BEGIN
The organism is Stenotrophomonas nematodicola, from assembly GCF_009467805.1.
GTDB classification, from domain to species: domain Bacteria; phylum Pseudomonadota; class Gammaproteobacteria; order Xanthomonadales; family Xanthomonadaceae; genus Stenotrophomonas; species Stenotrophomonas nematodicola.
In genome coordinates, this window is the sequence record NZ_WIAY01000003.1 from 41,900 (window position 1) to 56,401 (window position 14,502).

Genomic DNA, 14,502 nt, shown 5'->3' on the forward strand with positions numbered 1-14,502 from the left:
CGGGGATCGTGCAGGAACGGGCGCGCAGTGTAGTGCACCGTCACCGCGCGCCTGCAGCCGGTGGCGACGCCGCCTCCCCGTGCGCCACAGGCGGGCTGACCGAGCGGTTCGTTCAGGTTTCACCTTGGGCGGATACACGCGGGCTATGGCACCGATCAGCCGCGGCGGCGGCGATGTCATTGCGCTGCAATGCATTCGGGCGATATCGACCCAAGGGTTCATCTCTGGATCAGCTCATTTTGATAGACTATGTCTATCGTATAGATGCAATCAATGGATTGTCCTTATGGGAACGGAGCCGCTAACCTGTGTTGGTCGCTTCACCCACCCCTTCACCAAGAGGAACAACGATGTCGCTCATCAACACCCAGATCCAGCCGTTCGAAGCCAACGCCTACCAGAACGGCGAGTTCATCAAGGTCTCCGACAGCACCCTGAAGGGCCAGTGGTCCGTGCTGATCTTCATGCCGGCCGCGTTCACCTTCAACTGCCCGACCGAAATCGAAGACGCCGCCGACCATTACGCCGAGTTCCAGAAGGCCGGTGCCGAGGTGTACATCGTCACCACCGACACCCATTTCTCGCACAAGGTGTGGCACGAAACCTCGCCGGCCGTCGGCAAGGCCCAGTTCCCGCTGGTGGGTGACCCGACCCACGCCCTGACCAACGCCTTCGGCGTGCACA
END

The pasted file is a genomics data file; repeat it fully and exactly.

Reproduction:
The organism is Stenotrophomonas nematodicola, from assembly GCF_009467805.1.
GTDB classification, from domain to species: domain Bacteria; phylum Pseudomonadota; class Gammaproteobacteria; order Xanthomonadales; family Xanthomonadaceae; genus Stenotrophomonas; species Stenotrophomonas nematodicola.
In genome coordinates, this window is the sequence record NZ_WIAY01000003.1 from 41,900 (window position 1) to 56,401 (window position 14,502).

Genomic DNA, 14,502 nt, shown 5'->3' on the forward strand with positions numbered 1-14,502 from the left:
CGGGGATCGTGCAGGAACGGGCGCGCAGTGTAGTGCACCGTCACCGCGCGCCTGCAGCCGGTGGCGACGCCGCCTCCCCGTGCGCCACAGGCGGGCTGACCGAGCGGTTCGTTCAGGTTTCACCTTGGGCGGATACACGCGGGCTATGGCACCGATCAGCCGCGGCGGCGGCGATGTCATTGCGCTGCAATGCATTCGGGCGATATCGACCCAAGGGTTCATCTCTGGATCAGCTCATTTTGATAGACTATGTCTATCGTATAGATGCAATCAATGGATTGTCCTTATGGGAACGGAGCCGCTAACCTGTGTTGGTCGCTTCACCCACCCCTTCACCAAGAGGAACAACGATGTCGCTCATCAACACCCAGATCCAGCCGTTCGAAGCCAACGCCTACCAGAACGGCGAGTTCATCAAGGTCTCCGACAGCACCCTGAAGGGCCAGTGGTCCGTGCTGATCTTCATGCCGGCCGCGTTCACCTTCAACTGCCCGACCGAAATCGAAGACGCCGCCGACCATTACGCCGAGTTCCAGAAGGCCGGTGCCGAGGTGTACATCGTCACCACCGACACCCATTTCTCGCACAAGGTGTGGCACGAAACCTCGCCGGCCGTCGGCAAGGCCCAGTTCCCGCTGGTGGGTGACCCGACCCACGCCCTGACCAACGCCTTCGGCGTGCACA